A mental health therapist recently said this in a comment to a post on the blog:
"I frequently try to bring on an existential crisis in a client to help them find what is most important to them."
I thought this comment was fascinating.
I've often said that my alarmingly frequent near-brushes with death drive me (at least in part) to succeed, and that without my death by bee sting, death by car accident, and near-death by robbery, I may have never accomplished the things I have.
I've spoken about this many times, including a TEDx Talk last year:
Perhaps I needed those near-death experiences. Starting out as a kid who had to leave home at 18 and ending up in jail, homeless, and facing trial for a crime didn't commit didn't make things easy. Maybe I needed as much help as I could get, even if it came in the form of several close calls. I'm not sure if I would wish these experiences on anyone, but maybe a head-on collision with a Mercedes, an undetected allergy to a bee sting, and a violent assault and robbery were just what I needed in order to keep me focused and working hard.
I've often wondered about this. As a life coach, I've once worked with a person who knew another near-death survivor, and he said that the two of us were remarkably alike. In fact, he told me that he often wished that he would suffer a near-death experience, too, because he said that we were the two most driven people he had ever met.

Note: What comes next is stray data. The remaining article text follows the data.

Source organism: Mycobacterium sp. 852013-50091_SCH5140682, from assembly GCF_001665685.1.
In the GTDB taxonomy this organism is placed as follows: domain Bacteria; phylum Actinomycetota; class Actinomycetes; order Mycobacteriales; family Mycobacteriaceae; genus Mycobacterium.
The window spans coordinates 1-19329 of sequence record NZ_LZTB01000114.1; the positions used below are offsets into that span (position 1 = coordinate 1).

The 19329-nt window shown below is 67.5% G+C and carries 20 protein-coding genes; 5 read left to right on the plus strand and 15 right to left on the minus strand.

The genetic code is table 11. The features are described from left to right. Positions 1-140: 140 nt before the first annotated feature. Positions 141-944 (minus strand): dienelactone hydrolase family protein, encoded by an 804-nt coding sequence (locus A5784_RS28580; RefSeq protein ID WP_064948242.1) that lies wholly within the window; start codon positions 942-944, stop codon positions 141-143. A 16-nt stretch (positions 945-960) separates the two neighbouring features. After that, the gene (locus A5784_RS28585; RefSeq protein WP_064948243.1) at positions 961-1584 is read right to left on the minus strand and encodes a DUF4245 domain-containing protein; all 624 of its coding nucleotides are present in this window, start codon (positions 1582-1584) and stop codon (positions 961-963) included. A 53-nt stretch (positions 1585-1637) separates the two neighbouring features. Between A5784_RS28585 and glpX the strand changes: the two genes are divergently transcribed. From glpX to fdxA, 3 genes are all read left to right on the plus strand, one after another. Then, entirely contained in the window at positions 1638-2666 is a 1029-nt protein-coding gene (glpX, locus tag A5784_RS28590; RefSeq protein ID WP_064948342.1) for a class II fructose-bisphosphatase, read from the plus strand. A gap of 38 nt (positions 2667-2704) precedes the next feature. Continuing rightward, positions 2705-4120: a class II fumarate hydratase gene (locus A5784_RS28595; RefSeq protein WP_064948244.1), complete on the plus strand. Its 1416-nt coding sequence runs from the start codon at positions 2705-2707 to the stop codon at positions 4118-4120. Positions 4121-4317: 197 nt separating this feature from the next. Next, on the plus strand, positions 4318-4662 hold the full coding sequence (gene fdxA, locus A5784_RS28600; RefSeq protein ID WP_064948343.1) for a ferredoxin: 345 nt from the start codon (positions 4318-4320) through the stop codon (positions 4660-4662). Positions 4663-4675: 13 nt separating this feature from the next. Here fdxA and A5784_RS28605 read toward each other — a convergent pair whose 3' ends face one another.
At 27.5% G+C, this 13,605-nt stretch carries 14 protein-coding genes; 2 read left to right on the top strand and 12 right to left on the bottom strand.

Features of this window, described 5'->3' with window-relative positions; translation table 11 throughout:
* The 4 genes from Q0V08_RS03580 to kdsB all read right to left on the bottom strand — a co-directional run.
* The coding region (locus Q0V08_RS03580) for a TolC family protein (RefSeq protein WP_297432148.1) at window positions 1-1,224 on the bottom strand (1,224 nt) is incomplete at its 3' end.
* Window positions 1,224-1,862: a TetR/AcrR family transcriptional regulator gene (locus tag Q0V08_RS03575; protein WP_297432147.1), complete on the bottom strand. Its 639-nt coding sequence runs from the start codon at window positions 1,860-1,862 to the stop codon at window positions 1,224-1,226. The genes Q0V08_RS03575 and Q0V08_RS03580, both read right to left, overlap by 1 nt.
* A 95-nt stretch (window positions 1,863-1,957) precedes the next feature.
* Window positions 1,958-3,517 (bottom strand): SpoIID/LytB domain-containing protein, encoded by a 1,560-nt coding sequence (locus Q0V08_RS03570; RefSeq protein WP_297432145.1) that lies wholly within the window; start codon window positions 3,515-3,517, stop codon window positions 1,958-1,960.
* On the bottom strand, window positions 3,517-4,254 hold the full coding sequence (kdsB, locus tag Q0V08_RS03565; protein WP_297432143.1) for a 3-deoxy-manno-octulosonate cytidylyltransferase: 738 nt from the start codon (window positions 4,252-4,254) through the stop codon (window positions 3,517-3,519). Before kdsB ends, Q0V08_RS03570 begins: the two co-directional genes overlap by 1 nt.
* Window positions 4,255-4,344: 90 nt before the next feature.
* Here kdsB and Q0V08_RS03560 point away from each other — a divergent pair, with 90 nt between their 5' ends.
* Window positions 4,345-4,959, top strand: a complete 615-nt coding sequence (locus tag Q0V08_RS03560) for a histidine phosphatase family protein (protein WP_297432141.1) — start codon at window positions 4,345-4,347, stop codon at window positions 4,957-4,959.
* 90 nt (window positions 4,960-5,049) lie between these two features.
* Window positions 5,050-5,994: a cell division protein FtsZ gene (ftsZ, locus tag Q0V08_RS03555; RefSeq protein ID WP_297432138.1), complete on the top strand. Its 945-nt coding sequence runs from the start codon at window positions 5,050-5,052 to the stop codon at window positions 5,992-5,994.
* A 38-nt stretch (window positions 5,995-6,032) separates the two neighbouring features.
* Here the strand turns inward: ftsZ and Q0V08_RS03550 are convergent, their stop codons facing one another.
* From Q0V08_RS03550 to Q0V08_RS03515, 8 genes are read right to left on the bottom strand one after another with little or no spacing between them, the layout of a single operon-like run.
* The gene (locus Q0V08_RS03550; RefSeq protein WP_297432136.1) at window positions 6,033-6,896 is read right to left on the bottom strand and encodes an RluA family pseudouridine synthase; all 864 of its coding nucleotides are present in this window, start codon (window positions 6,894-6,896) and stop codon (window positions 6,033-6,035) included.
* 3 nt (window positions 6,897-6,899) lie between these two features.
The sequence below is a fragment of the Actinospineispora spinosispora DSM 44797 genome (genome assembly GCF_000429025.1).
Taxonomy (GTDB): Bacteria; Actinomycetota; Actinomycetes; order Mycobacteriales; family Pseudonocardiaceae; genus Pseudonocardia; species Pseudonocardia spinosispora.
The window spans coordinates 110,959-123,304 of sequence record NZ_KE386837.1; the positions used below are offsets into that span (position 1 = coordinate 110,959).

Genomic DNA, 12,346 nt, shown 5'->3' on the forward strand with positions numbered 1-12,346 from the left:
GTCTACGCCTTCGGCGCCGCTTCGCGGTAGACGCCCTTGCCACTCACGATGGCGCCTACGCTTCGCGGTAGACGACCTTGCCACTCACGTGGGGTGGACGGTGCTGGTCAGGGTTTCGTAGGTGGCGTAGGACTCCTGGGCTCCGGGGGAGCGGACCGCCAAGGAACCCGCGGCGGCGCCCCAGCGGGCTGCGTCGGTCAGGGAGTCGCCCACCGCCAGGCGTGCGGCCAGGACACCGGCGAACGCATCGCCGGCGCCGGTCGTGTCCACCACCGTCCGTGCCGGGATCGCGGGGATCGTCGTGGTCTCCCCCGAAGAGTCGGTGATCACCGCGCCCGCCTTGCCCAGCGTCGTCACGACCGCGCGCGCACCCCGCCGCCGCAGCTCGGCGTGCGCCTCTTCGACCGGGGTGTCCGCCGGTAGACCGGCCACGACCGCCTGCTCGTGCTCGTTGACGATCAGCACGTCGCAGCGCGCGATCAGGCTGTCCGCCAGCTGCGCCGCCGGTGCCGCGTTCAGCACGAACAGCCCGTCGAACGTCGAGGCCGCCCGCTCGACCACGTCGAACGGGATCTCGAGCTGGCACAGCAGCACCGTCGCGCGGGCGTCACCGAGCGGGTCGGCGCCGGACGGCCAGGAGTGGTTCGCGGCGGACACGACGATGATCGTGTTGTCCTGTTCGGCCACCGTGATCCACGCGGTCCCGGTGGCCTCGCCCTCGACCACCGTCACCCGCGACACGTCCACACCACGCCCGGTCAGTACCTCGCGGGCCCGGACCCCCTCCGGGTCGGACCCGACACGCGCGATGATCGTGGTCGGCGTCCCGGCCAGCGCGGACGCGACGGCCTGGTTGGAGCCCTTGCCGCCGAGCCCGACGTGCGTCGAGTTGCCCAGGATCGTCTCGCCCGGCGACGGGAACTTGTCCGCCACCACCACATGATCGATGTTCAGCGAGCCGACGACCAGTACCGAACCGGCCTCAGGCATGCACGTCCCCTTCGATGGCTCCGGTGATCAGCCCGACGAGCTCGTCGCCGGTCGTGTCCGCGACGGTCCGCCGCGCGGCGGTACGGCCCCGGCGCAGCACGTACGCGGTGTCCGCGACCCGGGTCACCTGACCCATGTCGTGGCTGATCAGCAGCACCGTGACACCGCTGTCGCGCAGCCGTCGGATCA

I explained to him that these brushes with death came with a cost, including a lifetime of post traumatic stress disorder, but he seemed to believe that this was a small price to pay for a lifetime of productivity, tenacity, and success.
Maybe he's right.
It's impossible to determine exactly why one person succeeds in life while another does not, but I know that when I was a boy, I wanted to be a teacher and a writer, and for a long time, both of those dreams seemed impossible to me and to everyone around me. The idea that I might find my way to college, graduate, become a teacher, and publish novels was something most people would've considered a fantasy.
Today they are a reality.
Perhaps this therapist is doing something brilliant. By bringing her clients to an existential crisis, she is helping them understand how short and fragile life can be and perhaps instilling in them the same fear of lost opportunities and regret that I have.
And I suspect that she's not holding a gun to their head and pulling the trigger or sending them through a windshield in order to do so.
Up until now, the best I could do is tell my story and implore people to heed my advice:
Maybe there's a better way. Maybe you, too, could experience the kind of existential crisis that I have, and like me, maybe it will change your life.
I'd love to know how she brings about these existential crises in her clients, and I suspect that my former life coaching student would as well.